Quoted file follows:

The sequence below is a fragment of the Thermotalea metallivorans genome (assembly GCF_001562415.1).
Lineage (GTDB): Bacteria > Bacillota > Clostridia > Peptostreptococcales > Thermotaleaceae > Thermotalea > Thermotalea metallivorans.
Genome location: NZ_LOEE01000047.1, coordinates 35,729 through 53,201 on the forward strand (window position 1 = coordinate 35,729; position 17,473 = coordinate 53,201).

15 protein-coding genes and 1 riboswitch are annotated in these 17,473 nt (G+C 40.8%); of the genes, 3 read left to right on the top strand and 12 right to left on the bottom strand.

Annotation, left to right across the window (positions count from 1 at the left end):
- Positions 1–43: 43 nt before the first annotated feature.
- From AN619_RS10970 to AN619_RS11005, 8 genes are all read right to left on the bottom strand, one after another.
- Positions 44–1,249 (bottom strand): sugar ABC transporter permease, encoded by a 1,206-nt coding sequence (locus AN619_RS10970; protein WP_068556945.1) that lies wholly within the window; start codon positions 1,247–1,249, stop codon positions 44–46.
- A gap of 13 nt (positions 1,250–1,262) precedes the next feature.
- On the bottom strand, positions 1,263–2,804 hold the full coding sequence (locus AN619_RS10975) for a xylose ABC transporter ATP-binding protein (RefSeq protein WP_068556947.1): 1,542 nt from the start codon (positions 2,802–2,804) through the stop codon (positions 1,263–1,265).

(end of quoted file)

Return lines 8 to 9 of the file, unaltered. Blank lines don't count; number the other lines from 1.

- Positions 44–1,249 (bottom strand): sugar ABC transporter permease, encoded by a 1,206-nt coding sequence (locus AN619_RS10970; protein WP_068556945.1) that lies wholly within the window; start codon positions 1,247–1,249, stop codon positions 44–46.
- A gap of 13 nt (positions 1,250–1,262) precedes the next feature.